Wednesday, October 06, 2004

The Mattress is Down
The mattress is off the box spring and on the floor.

In our house that means one of our much loved dogs has had surgery and isn't allowed to jump on and off the bed. We put the mattress on the floor so the dog can walk on and off of it.

Always before the lowered mattress has been because of a spaying or neutering. Today it was a horrible surgery.

Pappy sprouted a tumor on his left hip that grew almost overnight. I took him to the vet this morning and she surgically removed it. There's a chance it's benign, but she didn't sound very convincing.

It's been sent off for a biopsy and we won't have the results for 7 to 10 days. Then we'll know what we need to do next, if anything.

We're mentally preparing for the worst kind of news thinking it can't possible be that bad. He's a healthy, active dog and we love him too much.

Pappy recovering on the living room floorMeanwhile, he's still groggy and is on restricted motion for 7 days. She took a lot of surrounding tissue and it's a big incision, about four inches long on a very small dog.

Pappy is a people dog. He likes to be where we are. This evening he is on a special bed on the living room floor made from an old comforter and a spare pillow. We're taking good care of him.

I am so grateful that I can be home to comfort him and nurse him through his hard time.

Tuesday, October 05, 2004

Frosty MorningField covered with white frost
This morning was the first hard frost of autumn. It was so heavy on the grass and plants, it almost looked like snow.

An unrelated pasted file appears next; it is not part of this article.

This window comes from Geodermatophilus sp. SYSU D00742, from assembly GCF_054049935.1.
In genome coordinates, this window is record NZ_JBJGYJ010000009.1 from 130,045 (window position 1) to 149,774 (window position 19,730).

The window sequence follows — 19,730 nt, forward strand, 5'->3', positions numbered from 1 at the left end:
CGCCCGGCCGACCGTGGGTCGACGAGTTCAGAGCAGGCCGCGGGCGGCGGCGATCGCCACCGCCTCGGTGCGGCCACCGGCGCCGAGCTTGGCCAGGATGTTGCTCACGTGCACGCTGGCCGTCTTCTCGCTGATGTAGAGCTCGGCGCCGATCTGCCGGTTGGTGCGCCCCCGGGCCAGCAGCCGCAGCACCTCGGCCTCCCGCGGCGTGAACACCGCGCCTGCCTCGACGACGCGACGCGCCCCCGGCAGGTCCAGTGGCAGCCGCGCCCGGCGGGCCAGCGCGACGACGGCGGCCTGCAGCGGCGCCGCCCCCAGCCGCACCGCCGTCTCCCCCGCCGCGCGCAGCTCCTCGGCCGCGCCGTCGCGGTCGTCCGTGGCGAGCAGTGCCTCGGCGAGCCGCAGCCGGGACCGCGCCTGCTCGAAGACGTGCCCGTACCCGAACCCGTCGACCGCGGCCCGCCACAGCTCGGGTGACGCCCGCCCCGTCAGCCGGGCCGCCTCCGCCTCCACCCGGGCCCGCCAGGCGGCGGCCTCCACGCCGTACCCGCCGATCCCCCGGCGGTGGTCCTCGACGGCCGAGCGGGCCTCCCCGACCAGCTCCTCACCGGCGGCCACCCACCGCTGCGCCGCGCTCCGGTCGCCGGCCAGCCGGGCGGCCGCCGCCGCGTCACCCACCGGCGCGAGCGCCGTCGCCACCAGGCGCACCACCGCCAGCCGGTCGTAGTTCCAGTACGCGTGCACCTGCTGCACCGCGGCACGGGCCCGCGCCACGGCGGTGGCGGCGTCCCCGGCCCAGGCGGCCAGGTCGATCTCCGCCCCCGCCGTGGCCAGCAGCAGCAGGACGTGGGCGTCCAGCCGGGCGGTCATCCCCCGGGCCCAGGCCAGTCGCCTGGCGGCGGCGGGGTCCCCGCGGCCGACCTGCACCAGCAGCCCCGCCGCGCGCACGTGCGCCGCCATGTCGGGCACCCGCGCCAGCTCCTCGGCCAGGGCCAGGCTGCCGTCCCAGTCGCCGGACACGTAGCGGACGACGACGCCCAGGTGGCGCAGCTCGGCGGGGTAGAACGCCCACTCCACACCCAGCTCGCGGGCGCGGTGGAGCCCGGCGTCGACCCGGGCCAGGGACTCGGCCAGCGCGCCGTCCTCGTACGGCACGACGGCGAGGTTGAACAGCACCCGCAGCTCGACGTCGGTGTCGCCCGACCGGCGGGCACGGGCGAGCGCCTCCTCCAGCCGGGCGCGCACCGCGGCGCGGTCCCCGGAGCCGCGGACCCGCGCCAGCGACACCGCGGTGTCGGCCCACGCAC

Last week we had our first frost. It was a light frost and quickly melted without taking out the annuals.

Sunday morning we had our second frost. Still not a killing frost, but very pretty. I wanted to take pictures then, but didn't have time before church.


Close up of the frost on some leavesToday when I took the dogs out for their early morning walk, I knew I was going to have to get back out with my camera and take a few pictures.

There is a green plant under all the ice.

Bluebird house covered with frostLast week and the week before I noticed a flock of bluebirds by the bird houses early in the morning.

I'd like to think it was some of the nine bluebirds hatched and tended in this nest box this summer.

Sunday, October 03, 2004

Horse Play
Questions from Sunday Brunch.

"A horse! a horse! my kingdom for a horse!"
-William Shakespeare

1) Have you ever ridden a horse?

Prom picture from 19601959. I was 14 years old, and an introverted, unathletic high school freshman. My extroverted, athletic friend (the one in the yellow prom dress) talked me into joining the Girl's Athletic Association (GAA).